- You get a property that's a little in the green now and not knocking anyone's socks off, but you lock it in at today's price & loan amount, not the one applicable after it appreciates for another X years. Think of someone locking in the price & loan amount of any core market Bay Area real estate in 2006 or 2012 or 2001 or 1995 or 2014 -- they win at the cashflow game in 2017 no matter what year you pick. I don't know squat about Pennsylvania, so this suggestion might be completely off-mark due to that ignorance. 

There's probably a 0.00% chance you do exactly the above, but that should get your idea engine moving. :)

@April Crossley I agree with @Oren K.

Remember, an offer is just an offer. I was working on a deal to close a 16 unit and making the numbers for cashflow work with my financing was challenging. Needless to say I was in a position where I wasn't sure how to negotiate. Ultimately I showed my hand and gave out all the numbers I was using to asses the property. I explained what return I needed to get and the areas where I wasn't willing to budge.

If you have the cash to buy the property with a conventional loan then you need the property to provide you a return you are happy with. I wouldn't hesitate to show a list of comparable apartments available and what rents are going for. Give her the sheets so she can look at them and explain that you need to be close to them. However, you can follow it up by using a longterm lease and include language that limits your ability to bump her rent in the future. 

Rent $800 a month. Lease terms 5 years. Limited to annual rent increase of 5% after lease expires.

There also may be something she wants done to her unit but doesn't want the hassle or expense of trying to have it upgraded. Maybe its a dishwasher, flooring, or fixtures. I have this discussion with many of my elderly tenants. I say "ok, you want an upgraded flooring and dishwasher. I am ok with providing that to you but I need to increase your rent $20 a month to help cover the cost." Since that tenant was on a 3 year lease I knew I would get $720 in extra income over the following 3 years.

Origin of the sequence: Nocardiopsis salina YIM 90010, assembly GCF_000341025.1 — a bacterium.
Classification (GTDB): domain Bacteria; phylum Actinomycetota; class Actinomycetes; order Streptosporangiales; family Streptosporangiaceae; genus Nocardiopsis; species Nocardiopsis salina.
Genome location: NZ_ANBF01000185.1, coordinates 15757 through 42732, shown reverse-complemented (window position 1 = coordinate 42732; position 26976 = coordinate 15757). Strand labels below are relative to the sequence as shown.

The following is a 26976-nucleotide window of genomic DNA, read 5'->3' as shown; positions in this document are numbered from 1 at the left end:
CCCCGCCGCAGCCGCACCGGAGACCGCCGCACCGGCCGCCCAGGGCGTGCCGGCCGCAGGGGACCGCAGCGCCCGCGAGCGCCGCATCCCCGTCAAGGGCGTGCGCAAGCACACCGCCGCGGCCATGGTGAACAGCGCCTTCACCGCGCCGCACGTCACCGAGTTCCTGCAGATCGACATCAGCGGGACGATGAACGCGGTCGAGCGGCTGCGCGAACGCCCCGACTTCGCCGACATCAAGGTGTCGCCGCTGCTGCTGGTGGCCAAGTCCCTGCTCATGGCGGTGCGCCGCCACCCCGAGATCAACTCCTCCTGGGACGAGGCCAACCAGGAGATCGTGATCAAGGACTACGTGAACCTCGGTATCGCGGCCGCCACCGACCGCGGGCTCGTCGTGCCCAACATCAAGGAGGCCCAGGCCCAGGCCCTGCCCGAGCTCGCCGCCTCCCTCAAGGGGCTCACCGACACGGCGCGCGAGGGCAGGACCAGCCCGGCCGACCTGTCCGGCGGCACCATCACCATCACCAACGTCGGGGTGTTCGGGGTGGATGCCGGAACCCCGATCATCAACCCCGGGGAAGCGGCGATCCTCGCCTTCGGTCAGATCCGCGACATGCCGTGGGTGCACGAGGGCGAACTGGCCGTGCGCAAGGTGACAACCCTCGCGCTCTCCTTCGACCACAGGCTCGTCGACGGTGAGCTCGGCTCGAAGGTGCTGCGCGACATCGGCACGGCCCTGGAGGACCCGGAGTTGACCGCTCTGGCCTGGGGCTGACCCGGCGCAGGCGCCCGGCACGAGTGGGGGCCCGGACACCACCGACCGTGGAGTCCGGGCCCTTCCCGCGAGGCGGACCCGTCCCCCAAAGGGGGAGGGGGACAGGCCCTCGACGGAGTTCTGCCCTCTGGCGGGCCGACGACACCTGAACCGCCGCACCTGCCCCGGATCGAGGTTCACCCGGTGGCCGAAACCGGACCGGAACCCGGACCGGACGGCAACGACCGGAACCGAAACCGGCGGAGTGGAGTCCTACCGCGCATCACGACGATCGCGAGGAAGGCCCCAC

@April Crossley

In so many words, she is basically asking for a "life estate" in one of the units. While it doesn't happen every day, it's not too unusual. People use it as an estate planning tool all the time. Note that if you grant her a life estate, you may run into financing issues and other complications. 

Not sure if it makes sense to do this as a lease for an indefinite term. My gut instinct says "no" but I would have to think about that. If you were to do that, I would rather structure it as a long term lease (say 10 years) with a termination option upon death with no liability to either parties. But again, even such a lease will likely cause some issues with financing. 

You'll also have to deal with hundreds of other legal issues (e.g. what happens if there is a major damage to her unit? What happens if there is a dispute between the other tenants and her?). You'll also have to make sure that the deal still makes sense as an investor despite her being there.

If I was in your shoe, I probably wouldn't accept this kind of deal since I think it can create a lot of headaches and I don't think it's worth my time/money. But I obviously don't have all the facts. Good luck!  

Disclaimer: While I’m an attorney licensed to practice in PA, I’m not your attorney. What I wrote above does not create an attorney/client relationship between us. I wrote the above for informational purposes. Do not rely on it as legal advice. Always consult with your attorney before you rely on the above information.